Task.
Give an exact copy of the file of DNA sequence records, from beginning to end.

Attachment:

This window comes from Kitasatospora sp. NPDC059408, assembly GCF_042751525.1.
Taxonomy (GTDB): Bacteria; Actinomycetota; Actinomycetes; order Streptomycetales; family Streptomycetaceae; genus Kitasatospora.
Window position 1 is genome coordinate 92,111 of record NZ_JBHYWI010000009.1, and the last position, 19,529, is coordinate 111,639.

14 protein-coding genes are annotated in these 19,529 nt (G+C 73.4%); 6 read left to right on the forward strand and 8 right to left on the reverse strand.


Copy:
This window comes from Kitasatospora sp. NPDC059408, assembly GCF_042751525.1.
Taxonomy (GTDB): Bacteria; Actinomycetota; Actinomycetes; order Streptomycetales; family Streptomycetaceae; genus Kitasatospora.
Window position 1 is genome coordinate 92,111 of record NZ_JBHYWI010000009.1, and the last position, 19,529, is coordinate 111,639.

14 protein-coding genes are annotated in these 19,529 nt (G+C 73.4%); 6 read left to right on the forward strand and 8 right to left on the reverse strand.